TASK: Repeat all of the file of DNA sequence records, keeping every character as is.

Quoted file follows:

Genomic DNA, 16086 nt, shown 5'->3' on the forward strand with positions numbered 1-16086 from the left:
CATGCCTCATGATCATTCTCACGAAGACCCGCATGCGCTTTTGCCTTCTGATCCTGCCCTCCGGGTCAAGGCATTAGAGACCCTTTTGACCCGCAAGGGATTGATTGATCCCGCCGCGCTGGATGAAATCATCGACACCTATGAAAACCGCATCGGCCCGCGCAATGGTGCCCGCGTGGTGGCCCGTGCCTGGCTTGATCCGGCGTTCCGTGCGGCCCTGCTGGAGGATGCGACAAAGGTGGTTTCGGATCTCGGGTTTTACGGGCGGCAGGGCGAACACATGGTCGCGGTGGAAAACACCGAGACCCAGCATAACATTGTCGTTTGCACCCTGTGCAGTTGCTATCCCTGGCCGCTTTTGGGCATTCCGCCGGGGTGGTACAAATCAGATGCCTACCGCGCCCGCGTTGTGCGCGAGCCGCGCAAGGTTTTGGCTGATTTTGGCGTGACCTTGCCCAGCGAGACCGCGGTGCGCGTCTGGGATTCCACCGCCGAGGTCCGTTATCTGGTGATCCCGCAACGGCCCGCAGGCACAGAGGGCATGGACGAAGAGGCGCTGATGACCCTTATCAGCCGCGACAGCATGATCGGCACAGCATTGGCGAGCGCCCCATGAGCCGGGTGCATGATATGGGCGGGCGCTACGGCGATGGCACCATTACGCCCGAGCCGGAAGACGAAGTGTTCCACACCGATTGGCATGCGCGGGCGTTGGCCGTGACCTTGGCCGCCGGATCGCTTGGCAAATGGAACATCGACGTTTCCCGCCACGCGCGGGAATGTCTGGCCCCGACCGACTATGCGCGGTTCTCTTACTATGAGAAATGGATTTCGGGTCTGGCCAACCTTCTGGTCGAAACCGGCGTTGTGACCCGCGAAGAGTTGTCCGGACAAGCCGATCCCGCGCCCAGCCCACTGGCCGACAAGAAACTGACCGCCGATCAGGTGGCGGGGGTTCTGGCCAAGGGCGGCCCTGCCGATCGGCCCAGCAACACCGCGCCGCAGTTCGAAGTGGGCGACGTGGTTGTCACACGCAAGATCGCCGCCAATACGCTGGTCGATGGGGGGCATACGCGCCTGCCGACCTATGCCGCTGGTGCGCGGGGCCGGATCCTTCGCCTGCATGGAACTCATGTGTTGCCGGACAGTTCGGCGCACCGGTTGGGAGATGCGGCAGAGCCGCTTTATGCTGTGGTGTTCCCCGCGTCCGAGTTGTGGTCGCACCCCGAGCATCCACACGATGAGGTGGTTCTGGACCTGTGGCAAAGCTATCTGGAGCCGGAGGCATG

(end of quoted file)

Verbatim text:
Genomic DNA, 16086 nt, shown 5'->3' on the forward strand with positions numbered 1-16086 from the left:
CATGCCTCATGATCATTCTCACGAAGACCCGCATGCGCTTTTGCCTTCTGATCCTGCCCTCCGGGTCAAGGCATTAGAGACCCTTTTGACCCGCAAGGGATTGATTGATCCCGCCGCGCTGGATGAAATCATCGACACCTATGAAAACCGCATCGGCCCGCGCAATGGTGCCCGCGTGGTGGCCCGTGCCTGGCTTGATCCGGCGTTCCGTGCGGCCCTGCTGGAGGATGCGACAAAGGTGGTTTCGGATCTCGGGTTTTACGGGCGGCAGGGCGAACACATGGTCGCGGTGGAAAACACCGAGACCCAGCATAACATTGTCGTTTGCACCCTGTGCAGTTGCTATCCCTGGCCGCTTTTGGGCATTCCGCCGGGGTGGTACAAATCAGATGCCTACCGCGCCCGCGTTGTGCGCGAGCCGCGCAAGGTTTTGGCTGATTTTGGCGTGACCTTGCCCAGCGAGACCGCGGTGCGCGTCTGGGATTCCACCGCCGAGGTCCGTTATCTGGTGATCCCGCAACGGCCCGCAGGCACAGAGGGCATGGACGAAGAGGCGCTGATGACCCTTATCAGCCGCGACAGCATGATCGGCACAGCATTGGCGAGCGCCCCATGAGCCGGGTGCATGATATGGGCGGGCGCTACGGCGATGGCACCATTACGCCCGAGCCGGAAGACGAAGTGTTCCACACCGATTGGCATGCGCGGGCGTTGGCCGTGACCTTGGCCGCCGGATCGCTTGGCAAATGGAACATCGACGTTTCCCGCCACGCGCGGGAATGTCTGGCCCCGACCGACTATGCGCGGTTCTCTTACTATGAGAAATGGATTTCGGGTCTGGCCAACCTTCTGGTCGAAACCGGCGTTGTGACCCGCGAAGAGTTGTCCGGACAAGCCGATCCCGCGCCCAGCCCACTGGCCGACAAGAAACTGACCGCCGATCAGGTGGCGGGGGTTCTGGCCAAGGGCGGCCCTGCCGATCGGCCCAGCAACACCGCGCCGCAGTTCGAAGTGGGCGACGTGGTTGTCACACGCAAGATCGCCGCCAATACGCTGGTCGATGGGGGGCATACGCGCCTGCCGACCTATGCCGCTGGTGCGCGGGGCCGGATCCTTCGCCTGCATGGAACTCATGTGTTGCCGGACAGTTCGGCGCACCGGTTGGGAGATGCGGCAGAGCCGCTTTATGCTGTGGTGTTCCCCGCGTCCGAGTTGTGGTCGCACCCCGAGCATCCACACGATGAGGTGGTTCTGGACCTGTGGCAAAGCTATCTGGAGCCGGAGGCATG